NWA 2737 was found in several pieces (totaling 611 grams) in 2000 in the Moroccan Sahara and is also known as the “Diderot” meteorite. It originally crystallized 1.38 billion years ago (Sm-Nd age), and was severely shocked about 170 million years ago (Ar-Ar plateau age).
The meteorite mainly consists of olivine (90%) which is unusually black in hand specimen and brown in thin section. These colours are shock-induced. Minor minerals in NWA 2737 are pyroxene (augite and pigeonite) and chromite. Accessory species include alkali feldspar (sanidine), chlorapatite and kaersutite. Calcite and aragonite occur in cracks and interstices between the other minerals. Laihunite (a high density ferric iron-rich variety of olivine) is also reported. Melt inclusions are found in the olivine.
This description draws on the work of NASA scientist Charles Meyer - compiler of The Mars Meteorite Compendium. A pdf document describing NWA 2737 is available.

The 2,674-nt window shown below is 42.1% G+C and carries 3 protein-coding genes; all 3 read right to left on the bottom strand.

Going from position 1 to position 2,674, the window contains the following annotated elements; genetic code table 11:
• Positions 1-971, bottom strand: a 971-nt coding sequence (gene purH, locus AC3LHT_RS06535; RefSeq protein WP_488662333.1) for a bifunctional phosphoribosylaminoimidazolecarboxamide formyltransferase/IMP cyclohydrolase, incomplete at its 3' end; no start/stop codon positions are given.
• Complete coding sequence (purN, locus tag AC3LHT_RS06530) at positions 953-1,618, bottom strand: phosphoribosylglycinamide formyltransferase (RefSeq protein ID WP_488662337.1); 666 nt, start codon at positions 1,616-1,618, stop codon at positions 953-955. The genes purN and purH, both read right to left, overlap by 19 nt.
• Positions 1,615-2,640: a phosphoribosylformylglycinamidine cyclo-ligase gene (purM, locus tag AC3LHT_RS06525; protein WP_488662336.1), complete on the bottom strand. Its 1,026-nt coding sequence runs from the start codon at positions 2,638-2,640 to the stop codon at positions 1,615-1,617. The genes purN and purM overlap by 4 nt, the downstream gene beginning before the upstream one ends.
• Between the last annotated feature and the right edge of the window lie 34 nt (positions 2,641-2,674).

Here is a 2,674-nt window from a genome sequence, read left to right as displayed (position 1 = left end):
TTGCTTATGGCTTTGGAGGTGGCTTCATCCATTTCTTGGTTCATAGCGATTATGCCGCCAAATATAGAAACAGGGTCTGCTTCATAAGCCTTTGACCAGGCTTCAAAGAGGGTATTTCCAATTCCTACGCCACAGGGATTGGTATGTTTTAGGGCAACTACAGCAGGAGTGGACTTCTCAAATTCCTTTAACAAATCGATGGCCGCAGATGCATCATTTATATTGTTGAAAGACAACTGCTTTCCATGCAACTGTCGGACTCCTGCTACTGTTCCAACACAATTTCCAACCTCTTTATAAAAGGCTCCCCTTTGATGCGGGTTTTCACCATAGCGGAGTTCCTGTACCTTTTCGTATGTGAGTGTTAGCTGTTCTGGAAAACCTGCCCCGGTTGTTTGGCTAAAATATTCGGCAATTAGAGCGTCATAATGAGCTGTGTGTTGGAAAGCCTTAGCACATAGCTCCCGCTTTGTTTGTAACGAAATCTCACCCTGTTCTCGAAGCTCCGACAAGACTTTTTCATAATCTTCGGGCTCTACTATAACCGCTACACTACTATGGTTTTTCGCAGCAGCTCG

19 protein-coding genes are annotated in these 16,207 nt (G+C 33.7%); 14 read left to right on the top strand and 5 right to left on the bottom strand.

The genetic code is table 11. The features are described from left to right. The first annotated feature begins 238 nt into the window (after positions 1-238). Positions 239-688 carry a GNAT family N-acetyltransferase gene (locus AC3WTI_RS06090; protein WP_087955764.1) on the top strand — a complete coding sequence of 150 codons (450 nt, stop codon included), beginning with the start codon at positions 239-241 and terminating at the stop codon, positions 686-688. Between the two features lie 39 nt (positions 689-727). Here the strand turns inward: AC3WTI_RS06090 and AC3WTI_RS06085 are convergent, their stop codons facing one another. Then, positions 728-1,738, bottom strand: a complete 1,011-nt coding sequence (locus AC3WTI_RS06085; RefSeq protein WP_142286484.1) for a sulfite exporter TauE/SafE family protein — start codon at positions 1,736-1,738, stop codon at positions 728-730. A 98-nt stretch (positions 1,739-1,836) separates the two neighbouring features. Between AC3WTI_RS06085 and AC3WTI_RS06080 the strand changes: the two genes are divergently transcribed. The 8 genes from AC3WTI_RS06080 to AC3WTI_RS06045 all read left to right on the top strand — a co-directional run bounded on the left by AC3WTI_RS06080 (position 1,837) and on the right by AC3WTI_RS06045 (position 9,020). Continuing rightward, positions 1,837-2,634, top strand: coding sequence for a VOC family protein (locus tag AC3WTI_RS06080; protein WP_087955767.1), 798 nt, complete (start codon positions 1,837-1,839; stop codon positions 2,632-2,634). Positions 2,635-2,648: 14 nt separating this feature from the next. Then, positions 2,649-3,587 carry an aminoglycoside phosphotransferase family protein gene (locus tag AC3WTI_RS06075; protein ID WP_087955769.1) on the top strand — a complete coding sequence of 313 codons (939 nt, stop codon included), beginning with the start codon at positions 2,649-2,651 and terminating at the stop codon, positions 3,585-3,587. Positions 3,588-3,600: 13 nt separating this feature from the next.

Note that the thin section was embedded in a mixture of moutnign medium and sand grains to support it while thin sections were cut so the quartz in the periphery of the section is from Earth.
This collection of meteorites includes Shergottites, Nakhlites and Chassignites (or SNC meteorites) which originate from the surface of the planet Mars.
They carry unique signals of the surface of the planet that allows scientists to study the composition and age of Martian rocks. The collection includes a sample of the famous ALH84001 meteorite, evidence from which was used in 1996 to begin the debate of 'life on Mars?'.